I’ve seen what look like 10-15 dollar burr grinders at the local grocery store. A little cursory reading has suggested that burr is the sort of grinder one wants us to go with, but is this the sort of consumer product where going cheap would be stupid? Or is it such a dead simple operation that it really doesn’t matter?
How much coffee do you usually grind? Just what you’re about to use? I get the impression that the coffee purists tend to gravitate to the grind-fresh-as-possible position (and indeed roast-and-grind fresh) but I only generally make myself 2-3 cups at a time, and was thinking maybe I’d grind a few days worth and put it in a zip lock or something just so I wouldn’t have to constantly make a mess?
Depends on when you want to make your stuff and how. For your situation, I would get a thermal carafe, a reusable filter, something to heat water, and grind fresh for each run. That’s what I do when I make my own, anyway, and not when I drink the weird mystical concoction that comes out of the big red machine.
You CAN grind early and still get potable coffee. You just start the clock on staleification at turbo speed. If you’re going to be doing just a week, you might be okay, though I’ll say that you might be underestimating the hassle of getting it back out of that baggie. Longer than a week and you might consider freezing, which works fine for my mother.
If cleanup much hassle then I’ll certainly grind as I go, I just wasn’t sure.
At the moment I’m using an old fashioned drip machine (I know, I know, the oils) because I’m too lazy to keep my french press clean and it’s too small. (1 small cup as opposed to 2-3.) I tend to be a bit neurotic about keeping my coffee (and food) equipment meticulously clean, so I wind up disassembling the press every time I use it, and washing the flask thoroughly… by comparison, running the drip machine is convenient and makes more.
I also have a keurig machine I was given as a gift, but I don’t like buying the cartridges or using the little 1-cup filter which, again, I wind up disassembling and cleaning the hell out of every time.
I usually grind about three days worth (that’s what the grinder seems to hold) and store the unused in a sealed bag in a sealed, colored, glass container on the counter. I don’t have the taste buds to tell the difference from fresh ground to what I do.
There’s nothing wrong with drip! Most of the problems with drip coffee have nothing to do with filters and oils, and everything to do with proper brewing temperature, which 99% of all the machines on the market are incapable of producing. I know the convenience of machines is alluring, but you’re better off using a Melitta-style filter cone and a kettle of water brought to proper temperature on the stove. If you want to get fancier, you can investigate other options. Pretty much all of these options are cheaper than machines, and will make a much better cup of coffee.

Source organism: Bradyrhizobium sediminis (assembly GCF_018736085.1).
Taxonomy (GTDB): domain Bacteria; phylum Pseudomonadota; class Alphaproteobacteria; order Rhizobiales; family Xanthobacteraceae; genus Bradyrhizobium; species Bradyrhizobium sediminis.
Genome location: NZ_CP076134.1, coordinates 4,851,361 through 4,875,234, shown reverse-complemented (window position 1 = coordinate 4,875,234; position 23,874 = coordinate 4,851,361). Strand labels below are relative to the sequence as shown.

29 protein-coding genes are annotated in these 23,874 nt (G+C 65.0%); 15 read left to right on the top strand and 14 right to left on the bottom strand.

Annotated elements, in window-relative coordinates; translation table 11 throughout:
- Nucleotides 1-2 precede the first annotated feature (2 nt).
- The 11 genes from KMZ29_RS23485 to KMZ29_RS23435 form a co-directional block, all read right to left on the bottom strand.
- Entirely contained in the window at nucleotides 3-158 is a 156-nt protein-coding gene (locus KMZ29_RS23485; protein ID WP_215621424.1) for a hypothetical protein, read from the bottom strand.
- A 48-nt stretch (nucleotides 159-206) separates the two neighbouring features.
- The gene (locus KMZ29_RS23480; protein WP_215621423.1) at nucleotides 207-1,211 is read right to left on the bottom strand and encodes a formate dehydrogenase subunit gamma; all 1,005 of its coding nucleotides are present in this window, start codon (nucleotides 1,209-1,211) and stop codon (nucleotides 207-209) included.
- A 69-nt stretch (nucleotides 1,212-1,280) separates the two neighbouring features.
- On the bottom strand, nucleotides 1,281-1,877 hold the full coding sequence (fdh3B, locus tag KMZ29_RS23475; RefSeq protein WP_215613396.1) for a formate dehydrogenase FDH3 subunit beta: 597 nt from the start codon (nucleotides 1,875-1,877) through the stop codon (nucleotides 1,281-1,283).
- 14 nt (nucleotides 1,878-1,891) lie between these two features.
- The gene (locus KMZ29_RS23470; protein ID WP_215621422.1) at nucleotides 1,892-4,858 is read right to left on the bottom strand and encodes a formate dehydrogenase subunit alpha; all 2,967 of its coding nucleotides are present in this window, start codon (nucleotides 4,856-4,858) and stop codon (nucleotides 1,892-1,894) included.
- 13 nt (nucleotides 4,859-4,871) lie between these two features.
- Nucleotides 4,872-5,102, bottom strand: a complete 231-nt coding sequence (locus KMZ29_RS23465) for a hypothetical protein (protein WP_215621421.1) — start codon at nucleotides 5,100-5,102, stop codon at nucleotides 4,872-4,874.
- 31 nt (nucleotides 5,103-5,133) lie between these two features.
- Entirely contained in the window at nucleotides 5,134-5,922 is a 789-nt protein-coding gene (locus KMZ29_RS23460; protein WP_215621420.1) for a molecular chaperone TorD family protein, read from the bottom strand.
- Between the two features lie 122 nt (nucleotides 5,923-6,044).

My advice on burr grinders is: go big or go home. This is really the entry level for a burr grinder that’s really worth the upgrade, and even that grinder is pretty bare bones (good for French Press or drip only). If you are looking at cheaper burr grinders, then you’d be better off saving your money and sticking with a cheap blade grinder. A controllable, consistent grind (which you won’t get from a blade grinder, and also not from cheap burr grinders) does make a better pot of drip, but it’s not as essential as it is for French Press and espresso, so you can get by.
Never freeze coffee. Sticking coffee–especially ground coffee–in your freezer is just a terrible idea. For one thing, moisture is coffee’s enemy (at least before you are ready to brew), and stowing it someplace cold and then taking it out regularly is a great way to get lots of moisture to condense on the beans (or worse, the grounds). Which is great if you enjoy rancid off-flavors, but otherwise not so much. Additionally, coffee (es=pecially ground!) is very, very good at absorbing odors. Like, baking soda-good. So unless you want to enjoy a hot cup of whatever’s-in-your-freezer, stow your coffee someplace else. Keep it dark, dry, and air tight, and you should be good.
Oh, you can definitely taste the difference between a blade and a burr grinder. The blade grinder’s inconsistency leads to very large pieces of bean (which underexpose to water, leading to sour notes) and very small pieces (which overexpose to water, leading to bitterness). If you grind and brew properly your coffee is neither sour nor bitter and doesn’t need any sugar to mask those off notes.